Well as you know, George Zimmerman is back in the news.
While one man was found not guilty I was overcome by shock and disbelief not only at the verdict, but the divide that still exists. And how close the dissension is to my own heart.
Just like social media was used to draw attention to a teen being murdered and the shooter not being arrested, (Trayvon Martin), folks took to FB and Twitter to share their reactions. This is where it became personal and painful. National news is one thing and Florida law is one thing but personal friendships is quite another.
Giving space for hurtful and racists comments? Hmmmmm, does that make you guilty of sharing the same thoughts? Do you hold everyone guilty by association? Time for me to delete some and take an inventory on the rest. But first…
When faced with disregard and flippant remarks from those I care about, I don’t immediately charge it to racism. In fact, in most cases I charge this bad behavior to privilege. This invisible backpack of privilege we all wear, some fuller than others. An inventory of this backpack reveals so much.
Let’s take a look inside:
1. Always treated respectfully by the law? Yes? Go ahead put that in!
2. Never been hungry? Ok, great. Add this.
3. Quality education? WOW. Make room in your backpack for this!
The list goes on and on and based on experiences, economics, and in some cases geography as many are lucky enough to have a bag that runs over. But that privilege can be a burden as well as a gift. A bag so full as to not allow you to be compassionate or to understand how someone else may feel.
A bag so full that you are content with the thought that a young minority teen must have been a thug because surely our good friend the watchman didn’t shoot him for no reason. sigh.
I tell folks often, my lovely home and great job? These don’t go to school with my son. Nor are they on the passenger seat when he gets pulled over by the police. My love for them? Well, that’s not there either.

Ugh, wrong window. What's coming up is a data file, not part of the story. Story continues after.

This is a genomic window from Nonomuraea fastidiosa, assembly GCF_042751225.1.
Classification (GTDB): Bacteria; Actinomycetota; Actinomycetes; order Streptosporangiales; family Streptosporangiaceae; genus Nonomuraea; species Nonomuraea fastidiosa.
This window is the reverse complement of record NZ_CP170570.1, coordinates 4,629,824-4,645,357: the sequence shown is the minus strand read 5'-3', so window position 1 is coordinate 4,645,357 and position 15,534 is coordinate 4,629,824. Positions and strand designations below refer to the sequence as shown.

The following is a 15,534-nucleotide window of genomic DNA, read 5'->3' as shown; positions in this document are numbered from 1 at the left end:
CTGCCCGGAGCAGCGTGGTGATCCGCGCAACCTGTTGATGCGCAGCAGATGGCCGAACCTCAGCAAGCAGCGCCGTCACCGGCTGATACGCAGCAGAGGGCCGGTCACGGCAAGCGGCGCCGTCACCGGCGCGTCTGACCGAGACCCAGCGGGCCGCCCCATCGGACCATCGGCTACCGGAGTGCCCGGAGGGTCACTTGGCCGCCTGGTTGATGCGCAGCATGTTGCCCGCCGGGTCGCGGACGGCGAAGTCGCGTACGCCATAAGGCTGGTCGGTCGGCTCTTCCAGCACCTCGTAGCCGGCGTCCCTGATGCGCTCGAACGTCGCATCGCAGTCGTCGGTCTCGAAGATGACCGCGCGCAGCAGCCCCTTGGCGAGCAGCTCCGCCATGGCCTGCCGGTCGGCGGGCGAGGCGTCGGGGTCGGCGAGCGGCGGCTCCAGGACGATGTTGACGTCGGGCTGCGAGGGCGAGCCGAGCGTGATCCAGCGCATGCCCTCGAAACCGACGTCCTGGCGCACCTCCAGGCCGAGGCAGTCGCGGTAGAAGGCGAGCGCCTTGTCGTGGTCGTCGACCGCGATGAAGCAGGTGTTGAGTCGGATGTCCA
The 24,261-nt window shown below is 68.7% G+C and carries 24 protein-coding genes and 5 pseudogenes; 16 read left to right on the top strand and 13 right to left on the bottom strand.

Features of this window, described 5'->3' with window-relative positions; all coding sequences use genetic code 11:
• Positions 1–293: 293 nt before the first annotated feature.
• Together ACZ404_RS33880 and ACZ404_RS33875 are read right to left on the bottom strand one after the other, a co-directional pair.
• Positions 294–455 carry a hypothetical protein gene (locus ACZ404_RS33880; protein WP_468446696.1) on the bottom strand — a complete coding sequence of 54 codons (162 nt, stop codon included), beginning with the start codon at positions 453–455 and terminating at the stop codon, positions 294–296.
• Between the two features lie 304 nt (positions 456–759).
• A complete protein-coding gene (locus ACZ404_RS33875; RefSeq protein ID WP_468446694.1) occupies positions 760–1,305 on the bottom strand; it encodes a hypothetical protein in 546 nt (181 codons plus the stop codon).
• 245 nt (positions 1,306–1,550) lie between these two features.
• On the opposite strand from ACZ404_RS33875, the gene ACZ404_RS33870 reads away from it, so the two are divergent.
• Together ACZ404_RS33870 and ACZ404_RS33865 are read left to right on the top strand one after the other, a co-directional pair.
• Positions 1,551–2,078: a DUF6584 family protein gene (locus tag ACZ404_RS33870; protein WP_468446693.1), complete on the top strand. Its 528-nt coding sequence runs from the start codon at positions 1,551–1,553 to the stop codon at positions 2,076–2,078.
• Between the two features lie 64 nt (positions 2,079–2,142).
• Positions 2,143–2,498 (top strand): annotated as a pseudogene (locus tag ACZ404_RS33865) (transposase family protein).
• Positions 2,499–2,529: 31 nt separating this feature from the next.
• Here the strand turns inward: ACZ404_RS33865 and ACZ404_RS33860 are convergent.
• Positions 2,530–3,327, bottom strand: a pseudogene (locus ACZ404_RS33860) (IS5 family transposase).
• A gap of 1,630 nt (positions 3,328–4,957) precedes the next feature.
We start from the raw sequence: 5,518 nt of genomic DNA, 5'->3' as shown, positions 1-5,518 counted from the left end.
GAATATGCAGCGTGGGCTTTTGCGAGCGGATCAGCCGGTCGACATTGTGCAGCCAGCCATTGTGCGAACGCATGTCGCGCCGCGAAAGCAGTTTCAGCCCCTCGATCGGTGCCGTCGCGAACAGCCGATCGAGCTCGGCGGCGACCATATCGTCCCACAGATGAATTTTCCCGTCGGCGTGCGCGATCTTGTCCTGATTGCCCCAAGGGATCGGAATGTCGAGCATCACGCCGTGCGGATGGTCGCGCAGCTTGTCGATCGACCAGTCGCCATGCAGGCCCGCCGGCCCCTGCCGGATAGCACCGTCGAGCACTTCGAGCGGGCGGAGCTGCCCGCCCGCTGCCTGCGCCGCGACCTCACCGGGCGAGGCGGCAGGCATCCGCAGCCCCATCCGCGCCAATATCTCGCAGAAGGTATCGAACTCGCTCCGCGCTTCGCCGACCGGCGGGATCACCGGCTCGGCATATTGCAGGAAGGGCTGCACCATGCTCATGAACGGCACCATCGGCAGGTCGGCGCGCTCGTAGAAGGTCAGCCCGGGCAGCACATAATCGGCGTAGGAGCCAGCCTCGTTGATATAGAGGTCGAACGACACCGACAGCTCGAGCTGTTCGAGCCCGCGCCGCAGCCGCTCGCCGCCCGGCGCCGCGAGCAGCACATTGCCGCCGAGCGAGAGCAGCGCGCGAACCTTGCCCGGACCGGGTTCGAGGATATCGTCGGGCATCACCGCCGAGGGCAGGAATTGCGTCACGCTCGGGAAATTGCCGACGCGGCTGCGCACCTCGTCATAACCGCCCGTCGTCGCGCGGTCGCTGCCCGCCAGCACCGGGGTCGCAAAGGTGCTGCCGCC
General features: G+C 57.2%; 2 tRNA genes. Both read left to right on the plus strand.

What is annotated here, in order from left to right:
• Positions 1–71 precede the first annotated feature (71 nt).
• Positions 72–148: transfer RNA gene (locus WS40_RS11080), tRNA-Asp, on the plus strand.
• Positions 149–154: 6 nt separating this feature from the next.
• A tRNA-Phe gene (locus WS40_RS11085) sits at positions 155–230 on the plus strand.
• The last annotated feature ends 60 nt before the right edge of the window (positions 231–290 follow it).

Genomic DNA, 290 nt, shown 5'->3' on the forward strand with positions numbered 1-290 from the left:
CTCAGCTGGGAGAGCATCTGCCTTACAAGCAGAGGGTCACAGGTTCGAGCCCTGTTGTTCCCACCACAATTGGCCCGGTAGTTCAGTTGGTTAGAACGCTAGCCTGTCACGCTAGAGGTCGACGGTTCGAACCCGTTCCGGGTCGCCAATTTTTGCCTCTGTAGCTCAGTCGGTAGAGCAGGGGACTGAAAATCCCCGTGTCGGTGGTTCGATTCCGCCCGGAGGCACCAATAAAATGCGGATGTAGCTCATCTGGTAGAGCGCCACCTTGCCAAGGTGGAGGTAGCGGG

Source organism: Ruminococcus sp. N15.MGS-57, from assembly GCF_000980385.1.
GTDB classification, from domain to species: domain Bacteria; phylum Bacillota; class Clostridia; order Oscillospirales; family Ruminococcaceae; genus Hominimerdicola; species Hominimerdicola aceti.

That is why it is so critical to connect and demand and remind folks to make room in their privilege bags for understanding and compassion. To throw out judgment every time you realize it has sneaked its way inside.
History shows us what happens when we don’t do this: in tragic genocides, it was friends and neighbors that turned on each other. A survival of the fittest environment brings out what is ugliest in man. In Rwanda alone, 800,000 killed in 100 days. In some cases, even priests turned against their own congregations.
So when I hear people say, “what is the big deal?” or “look at his FB page, that kid was no angel” and these comments go unchecked, I want to remind the whole world, it is not the action of this one man, this one case that will be our unraveling. It is the inaction of all the rest. And that is real talk.
Nicole Harding is an expert in leadership development, wife, and mother focused on spreading positivity one conversation, one home project, and one dynamite deal at a time. Follow Nicole on Twitter @RealTalkNic.
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